I often open Samuel Beckett’s More Pricks Than Kicks, raise it to my face, close my eyes, and inhale. The pages are as pungent as a dry old asiago. I stole the book from a guest house in Mexico. Thirty years later I’m back in that room with its coleus, its sea view, and experience again the shock of discovering six small black scorpions in the bed. When I first opened the book, sand trickled out and I saw mosquitoes pressed as flat as tiny flowers. It’s a Grove Press edition from 1972, the cover tainted with tea-coloured blooms of mildew.
On the next trip to Mexico I found Two Years Before the Mast by Richard Henry Dana Jr. The book was in worse shape than the Beckett, its spine split, its pages loose as cards, and the smell septic. It was at the very bottom of a stack on a stone-floored shop near the Alameda in Mexico City. The owner dismissed the book with a backhanded wave, meaning, Take it. Like a prisoner condemned to a long spell in a dungeon, the book had suffered such irreparable damage it wasn’t worth a peso. I bought a large manila envelope and carried the book, in its many fragments, around Mexico for the next month, its pages as brittle and crumbling as the hardtack Dana ate aboard the brig Pilgrim.
In Allahabad, India, I found Madness and Civilization: A History of Insanity in the Age of Reason by Michel Foucault. It was lying on a mat on a street. It was different from the other two books in that it was outside in the sun rather than inside in the damp confines of a shop or shelf. Its pages were stiff and rippled, and I wiped a thick coat of dirt from the cover. The price was ten rupees, or as the vendor said, Rupees ten. One dollar. The vendor was short and thick, wearing black cotton pants and a white cotton shirt buttoned at the cuffs. An excellent read, he assured me. The cover showed a left hand holding a circle from which a naked madman stared out as though from a crystal ball.
I never did finish the book, though spent many afternoons in Allahabad and, later, Mumbai and Poona, reading about French insane asylums. In spite of its exposure to the heat and dust, the book was in pretty good shape and remains so to this day. It’s not as pungent as the Beckett, though its weathered pages invite close inspection of its stock. When held to the sunlight, the finely pressed fibre puts me in mind of paper mills. I think of the stories of workers who got a hand caught between those titanic rollers and were hauled right through to come out the other side no thicker than the paper, well, that the book was printed on.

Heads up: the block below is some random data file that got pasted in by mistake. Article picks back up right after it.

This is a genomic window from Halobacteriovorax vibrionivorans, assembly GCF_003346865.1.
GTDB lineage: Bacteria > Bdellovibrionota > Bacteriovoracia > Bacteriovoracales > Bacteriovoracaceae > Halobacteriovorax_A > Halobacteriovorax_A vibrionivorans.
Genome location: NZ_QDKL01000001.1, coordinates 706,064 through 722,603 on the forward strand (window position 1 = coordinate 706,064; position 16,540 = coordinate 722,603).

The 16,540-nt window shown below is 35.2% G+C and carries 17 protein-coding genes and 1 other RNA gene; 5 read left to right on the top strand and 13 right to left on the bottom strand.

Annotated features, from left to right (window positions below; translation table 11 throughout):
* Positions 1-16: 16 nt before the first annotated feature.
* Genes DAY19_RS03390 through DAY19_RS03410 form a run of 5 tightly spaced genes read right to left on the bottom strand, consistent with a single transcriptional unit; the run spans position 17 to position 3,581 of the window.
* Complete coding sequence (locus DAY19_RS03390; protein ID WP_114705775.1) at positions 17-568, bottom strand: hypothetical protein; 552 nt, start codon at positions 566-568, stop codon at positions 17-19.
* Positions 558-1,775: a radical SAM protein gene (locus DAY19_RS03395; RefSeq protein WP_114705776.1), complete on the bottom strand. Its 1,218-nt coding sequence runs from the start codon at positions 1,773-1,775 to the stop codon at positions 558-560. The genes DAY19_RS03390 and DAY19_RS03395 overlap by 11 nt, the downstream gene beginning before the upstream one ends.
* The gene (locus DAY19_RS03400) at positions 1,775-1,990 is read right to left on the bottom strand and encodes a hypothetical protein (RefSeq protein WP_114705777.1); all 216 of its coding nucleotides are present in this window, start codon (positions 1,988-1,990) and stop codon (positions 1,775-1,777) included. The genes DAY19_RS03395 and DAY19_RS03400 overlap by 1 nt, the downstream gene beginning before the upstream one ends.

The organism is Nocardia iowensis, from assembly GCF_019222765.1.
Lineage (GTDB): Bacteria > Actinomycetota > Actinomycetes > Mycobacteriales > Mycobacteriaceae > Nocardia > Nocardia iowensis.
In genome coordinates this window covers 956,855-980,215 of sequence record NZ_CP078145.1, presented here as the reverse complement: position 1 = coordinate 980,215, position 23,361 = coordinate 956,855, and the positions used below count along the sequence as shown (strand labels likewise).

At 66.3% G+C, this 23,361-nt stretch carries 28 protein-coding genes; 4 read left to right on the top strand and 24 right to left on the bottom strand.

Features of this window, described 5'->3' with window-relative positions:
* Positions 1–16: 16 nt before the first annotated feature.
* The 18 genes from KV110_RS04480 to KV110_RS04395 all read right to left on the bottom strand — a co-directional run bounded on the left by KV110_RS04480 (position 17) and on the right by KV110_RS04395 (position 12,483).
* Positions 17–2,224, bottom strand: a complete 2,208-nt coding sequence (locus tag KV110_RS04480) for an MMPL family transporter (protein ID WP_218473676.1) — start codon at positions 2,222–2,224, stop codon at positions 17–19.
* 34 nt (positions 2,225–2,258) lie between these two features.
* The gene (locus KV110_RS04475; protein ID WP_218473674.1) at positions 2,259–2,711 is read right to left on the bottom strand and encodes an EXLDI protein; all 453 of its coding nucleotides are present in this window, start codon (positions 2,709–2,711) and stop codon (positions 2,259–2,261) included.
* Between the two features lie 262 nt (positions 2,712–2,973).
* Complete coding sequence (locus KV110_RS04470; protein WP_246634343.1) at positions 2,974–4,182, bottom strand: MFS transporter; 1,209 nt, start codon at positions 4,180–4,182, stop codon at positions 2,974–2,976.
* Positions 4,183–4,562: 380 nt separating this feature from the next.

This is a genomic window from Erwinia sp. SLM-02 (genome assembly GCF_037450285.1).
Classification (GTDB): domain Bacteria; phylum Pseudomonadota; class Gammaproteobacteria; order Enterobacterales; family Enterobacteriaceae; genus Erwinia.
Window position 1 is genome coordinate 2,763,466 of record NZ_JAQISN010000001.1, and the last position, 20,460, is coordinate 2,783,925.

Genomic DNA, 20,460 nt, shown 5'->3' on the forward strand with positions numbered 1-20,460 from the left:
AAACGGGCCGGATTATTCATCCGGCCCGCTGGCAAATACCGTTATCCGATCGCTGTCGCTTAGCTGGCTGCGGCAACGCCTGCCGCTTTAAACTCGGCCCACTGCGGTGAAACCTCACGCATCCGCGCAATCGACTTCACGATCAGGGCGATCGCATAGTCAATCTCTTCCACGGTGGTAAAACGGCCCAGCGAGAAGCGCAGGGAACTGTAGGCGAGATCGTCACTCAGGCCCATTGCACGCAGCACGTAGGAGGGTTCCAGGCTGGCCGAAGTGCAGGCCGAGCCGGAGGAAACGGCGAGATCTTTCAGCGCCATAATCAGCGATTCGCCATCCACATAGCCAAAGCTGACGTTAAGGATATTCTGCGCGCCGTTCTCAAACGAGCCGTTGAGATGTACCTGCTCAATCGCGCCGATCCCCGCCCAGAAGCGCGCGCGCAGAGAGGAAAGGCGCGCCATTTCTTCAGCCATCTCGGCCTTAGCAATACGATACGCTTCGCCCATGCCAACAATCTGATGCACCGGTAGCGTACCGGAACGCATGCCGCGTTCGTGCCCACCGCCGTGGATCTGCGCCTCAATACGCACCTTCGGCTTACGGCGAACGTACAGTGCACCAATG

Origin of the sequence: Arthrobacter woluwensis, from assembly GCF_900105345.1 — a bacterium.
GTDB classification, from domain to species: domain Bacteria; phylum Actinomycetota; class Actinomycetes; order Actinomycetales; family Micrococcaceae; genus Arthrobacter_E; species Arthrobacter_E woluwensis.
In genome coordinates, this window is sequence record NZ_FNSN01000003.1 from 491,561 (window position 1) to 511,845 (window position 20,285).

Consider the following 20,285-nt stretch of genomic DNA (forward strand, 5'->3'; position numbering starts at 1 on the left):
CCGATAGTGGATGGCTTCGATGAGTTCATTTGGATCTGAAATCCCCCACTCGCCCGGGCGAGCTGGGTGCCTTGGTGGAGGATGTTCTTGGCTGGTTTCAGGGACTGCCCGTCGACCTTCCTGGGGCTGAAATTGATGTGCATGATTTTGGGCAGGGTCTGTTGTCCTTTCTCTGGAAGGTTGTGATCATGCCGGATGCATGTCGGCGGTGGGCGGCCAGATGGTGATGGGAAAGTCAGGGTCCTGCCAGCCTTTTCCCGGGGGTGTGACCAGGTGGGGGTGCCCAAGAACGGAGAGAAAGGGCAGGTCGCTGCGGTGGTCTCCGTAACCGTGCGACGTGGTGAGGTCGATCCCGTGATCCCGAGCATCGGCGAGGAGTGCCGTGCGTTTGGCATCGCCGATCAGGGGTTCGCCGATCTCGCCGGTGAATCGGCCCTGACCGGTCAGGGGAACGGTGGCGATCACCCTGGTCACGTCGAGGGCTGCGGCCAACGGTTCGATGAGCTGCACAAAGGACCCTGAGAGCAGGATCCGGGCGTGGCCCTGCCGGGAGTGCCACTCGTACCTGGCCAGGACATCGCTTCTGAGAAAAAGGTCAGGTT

Those three books lie on the table beside my desk. Each is a different size and shape, with a distinct cover, different paper stock, and, yes, idiosyncratic smell. (Given that we speak of the body of the text, is it going too far to call it a body odour?) Each book has a story, or rather history. As objects, they are tangible, tactile, solid. Their spines creak as you open them and their pages lie as individually as a woman’s hair on a pillow. So it is with most every book.
Until recently, I’d open my copy of Franz Kafka’s Amerika and powdered milk would sift out. I carried that book in my pack for six months through the South Pacific. I also carried a box of Carnation instant milk because, at the age of twenty, I was convinced that such things as milk or toothpaste would be hard to come by. The customs official in Rarotonga thought he was on the verge of a big promotion for busting a drug mule when he peeled open that container of Nalley’s French Onion chip dip, licked his finger, and tasted not coke or smack but baking soda. How I chose Amerika for a trip through the antipodes I don’t know, but that sunburnt book still evokes the sounds and smells of the Suva market, the eighty-foot ketch on which I sailed to New Zealand, and the freighter that took me to Bora Bora.
I recall a copy of Thomas Pynchon’s Gravity’s Rainbow I packed around Japan, as dense as a brick, with a bronze cover and bible-grade paper. I recall the copy of James Joyce’s Ulysses that I bought from a street vendor in Calcutta. His shop consisted of a waist-high shelf that he shuttered and padlocked each night. I can still feel the heft of that book in my hand, the sound of the pages as I turned them, the folded rupee note secreted between pages 110 and 111.
Not that I’ve anything against e-books and Kindles. Some day I’ll likely buy one and be thoroughly impressed. But can you throw it at the cat or flatten a roach, can you hide things in it, use it as a filing system, or dribble wax onto the back cover and stick a candle on it to enhance the atmosphere of a faraway room and, in those flickering shadows, make love?
Grant Buday’s new novel, The Delusionist, is due this spring from Anvil Press.